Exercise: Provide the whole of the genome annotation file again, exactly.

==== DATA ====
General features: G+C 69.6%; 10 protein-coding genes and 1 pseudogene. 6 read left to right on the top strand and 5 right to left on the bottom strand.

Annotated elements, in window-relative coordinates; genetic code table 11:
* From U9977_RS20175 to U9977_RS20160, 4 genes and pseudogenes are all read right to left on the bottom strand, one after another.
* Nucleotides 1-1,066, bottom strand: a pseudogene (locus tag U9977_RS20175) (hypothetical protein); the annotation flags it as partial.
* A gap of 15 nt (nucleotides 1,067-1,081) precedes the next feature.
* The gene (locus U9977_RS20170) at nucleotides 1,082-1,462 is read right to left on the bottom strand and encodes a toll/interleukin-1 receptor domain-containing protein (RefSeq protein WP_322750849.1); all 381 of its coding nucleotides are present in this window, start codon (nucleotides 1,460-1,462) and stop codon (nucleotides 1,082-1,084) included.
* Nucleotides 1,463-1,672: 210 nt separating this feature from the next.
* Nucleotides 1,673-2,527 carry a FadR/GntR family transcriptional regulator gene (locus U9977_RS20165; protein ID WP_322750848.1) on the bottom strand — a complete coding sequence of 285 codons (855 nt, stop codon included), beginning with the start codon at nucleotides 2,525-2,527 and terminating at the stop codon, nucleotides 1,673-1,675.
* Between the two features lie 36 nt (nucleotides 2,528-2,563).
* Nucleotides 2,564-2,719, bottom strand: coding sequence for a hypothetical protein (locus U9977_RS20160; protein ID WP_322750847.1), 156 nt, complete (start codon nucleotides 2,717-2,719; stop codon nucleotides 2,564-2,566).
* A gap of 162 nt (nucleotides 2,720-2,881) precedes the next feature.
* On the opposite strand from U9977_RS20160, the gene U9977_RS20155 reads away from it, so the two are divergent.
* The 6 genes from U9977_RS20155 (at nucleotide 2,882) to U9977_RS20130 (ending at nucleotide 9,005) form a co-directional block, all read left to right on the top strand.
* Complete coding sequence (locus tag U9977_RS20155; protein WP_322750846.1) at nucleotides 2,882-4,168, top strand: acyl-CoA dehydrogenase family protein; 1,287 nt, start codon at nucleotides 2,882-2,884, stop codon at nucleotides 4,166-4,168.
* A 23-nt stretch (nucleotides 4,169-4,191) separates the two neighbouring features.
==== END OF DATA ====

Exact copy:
General features: G+C 69.6%; 10 protein-coding genes and 1 pseudogene. 6 read left to right on the top strand and 5 right to left on the bottom strand.

Annotated elements, in window-relative coordinates; genetic code table 11:
* From U9977_RS20175 to U9977_RS20160, 4 genes and pseudogenes are all read right to left on the bottom strand, one after another.
* Nucleotides 1-1,066, bottom strand: a pseudogene (locus tag U9977_RS20175) (hypothetical protein); the annotation flags it as partial.
* A gap of 15 nt (nucleotides 1,067-1,081) precedes the next feature.
* The gene (locus U9977_RS20170) at nucleotides 1,082-1,462 is read right to left on the bottom strand and encodes a toll/interleukin-1 receptor domain-containing protein (RefSeq protein WP_322750849.1); all 381 of its coding nucleotides are present in this window, start codon (nucleotides 1,460-1,462) and stop codon (nucleotides 1,082-1,084) included.
* Nucleotides 1,463-1,672: 210 nt separating this feature from the next.
* Nucleotides 1,673-2,527 carry a FadR/GntR family transcriptional regulator gene (locus U9977_RS20165; protein ID WP_322750848.1) on the bottom strand — a complete coding sequence of 285 codons (855 nt, stop codon included), beginning with the start codon at nucleotides 2,525-2,527 and terminating at the stop codon, nucleotides 1,673-1,675.
* Between the two features lie 36 nt (nucleotides 2,528-2,563).
* Nucleotides 2,564-2,719, bottom strand: coding sequence for a hypothetical protein (locus U9977_RS20160; protein ID WP_322750847.1), 156 nt, complete (start codon nucleotides 2,717-2,719; stop codon nucleotides 2,564-2,566).
* A gap of 162 nt (nucleotides 2,720-2,881) precedes the next feature.
* On the opposite strand from U9977_RS20160, the gene U9977_RS20155 reads away from it, so the two are divergent.
* The 6 genes from U9977_RS20155 (at nucleotide 2,882) to U9977_RS20130 (ending at nucleotide 9,005) form a co-directional block, all read left to right on the top strand.
* Complete coding sequence (locus tag U9977_RS20155; protein WP_322750846.1) at nucleotides 2,882-4,168, top strand: acyl-CoA dehydrogenase family protein; 1,287 nt, start codon at nucleotides 2,882-2,884, stop codon at nucleotides 4,166-4,168.
* A 23-nt stretch (nucleotides 4,169-4,191) separates the two neighbouring features.